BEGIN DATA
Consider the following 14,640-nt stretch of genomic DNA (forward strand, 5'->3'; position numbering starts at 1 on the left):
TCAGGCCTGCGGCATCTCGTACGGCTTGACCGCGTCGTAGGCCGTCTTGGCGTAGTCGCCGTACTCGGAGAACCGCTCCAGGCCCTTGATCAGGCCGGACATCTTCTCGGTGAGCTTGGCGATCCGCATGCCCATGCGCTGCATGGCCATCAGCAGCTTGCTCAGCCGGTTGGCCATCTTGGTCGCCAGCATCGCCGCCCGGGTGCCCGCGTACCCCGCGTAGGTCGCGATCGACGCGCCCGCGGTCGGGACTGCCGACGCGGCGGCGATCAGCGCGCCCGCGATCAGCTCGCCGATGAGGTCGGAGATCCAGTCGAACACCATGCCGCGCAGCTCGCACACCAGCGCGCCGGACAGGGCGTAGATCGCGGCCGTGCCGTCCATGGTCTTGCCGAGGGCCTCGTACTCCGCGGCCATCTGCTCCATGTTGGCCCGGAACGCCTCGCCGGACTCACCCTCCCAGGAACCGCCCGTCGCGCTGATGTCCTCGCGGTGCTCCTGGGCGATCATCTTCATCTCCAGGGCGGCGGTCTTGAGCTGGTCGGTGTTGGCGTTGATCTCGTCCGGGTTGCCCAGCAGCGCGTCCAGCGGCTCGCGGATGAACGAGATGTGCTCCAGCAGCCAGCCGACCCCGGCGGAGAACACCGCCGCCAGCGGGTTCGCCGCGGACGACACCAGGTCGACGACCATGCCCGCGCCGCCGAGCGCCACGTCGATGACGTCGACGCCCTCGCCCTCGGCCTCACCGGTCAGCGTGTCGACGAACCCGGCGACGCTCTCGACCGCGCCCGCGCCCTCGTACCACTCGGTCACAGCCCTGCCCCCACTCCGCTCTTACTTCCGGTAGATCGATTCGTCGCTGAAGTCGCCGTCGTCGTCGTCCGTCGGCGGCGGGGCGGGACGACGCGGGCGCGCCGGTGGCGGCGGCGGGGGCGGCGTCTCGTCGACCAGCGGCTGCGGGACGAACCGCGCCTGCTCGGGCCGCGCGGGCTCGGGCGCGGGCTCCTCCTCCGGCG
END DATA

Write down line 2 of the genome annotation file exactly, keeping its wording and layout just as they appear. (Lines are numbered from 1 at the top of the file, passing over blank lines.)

TCAGGCCTGCGGCATCTCGTACGGCTTGACCGCGTCGTAGGCCGTCTTGGCGTAGTCGCCGTACTCGGAGAACCGCTCCAGGCCCTTGATCAGGCCGGACATCTTCTCGGTGAGCTTGGCGATCCGCATGCCCATGCGCTGCATGGCCATCAGCAGCTTGCTCAGCCGGTTGGCCATCTTGGTCGCCAGCATCGCCGCCCGGGTGCCCGCGTACCCCGCGTAGGTCGCGATCGACGCGCCCGCGGTCGGGACTGCCGACGCGGCGGCGATCAGCGCGCCCGCGATCAGCTCGCCGATGAGGTCGGAGATCCAGTCGAACACCATGCCGCGCAGCTCGCACACCAGCGCGCCGGACAGGGCGTAGATCGCGGCCGTGCCGTCCATGGTCTTGCCGAGGGCCTCGTACTCCGCGGCCATCTGCTCCATGTTGGCCCGGAACGCCTCGCCGGACTCACCCTCCCAGGAACCGCCCGTCGCGCTGATGTCCTCGCGGTGCTCCTGGGCGATCATCTTCATCTCCAGGGCGGCGGTCTTGAGCTGGTCGGTGTTGGCGTTGATCTCGTCCGGGTTGCCCAGCAGCGCGTCCAGCGGCTCGCGGATGAACGAGATGTGCTCCAGCAGCCAGCCGACCCCGGCGGAGAACACCGCCGCCAGCGGGTTCGCCGCGGACGACACCAGGTCGACGACCATGCCCGCGCCGCCGAGCGCCACGTCGATGACGTCGACGCCCTCGCCCTCGGCCTCACCGGTCAGCGTGTCGACGAACCCGGCGACGCTCTCGACCGCGCCCGCGCCCTCGTACCACTCGGTCACAGCCCTGCCCCCACTCCGCTCTTACTTCCGGTAGATCGATTCGTCGCTGAAGTCGCCGTCGTCGTCGTCCGTCGGCGGCGGGGCGGGACGACGCGGGCGCGCCGGTGGCGGCGGCGGGGGCGGCGTCTCGTCGACCAGCGGCTGCGGGACGAACCGCGCCTGCTCGGGCCGCGCGGGCTCGGGCGCGGGCTCCTCCTCCGGCG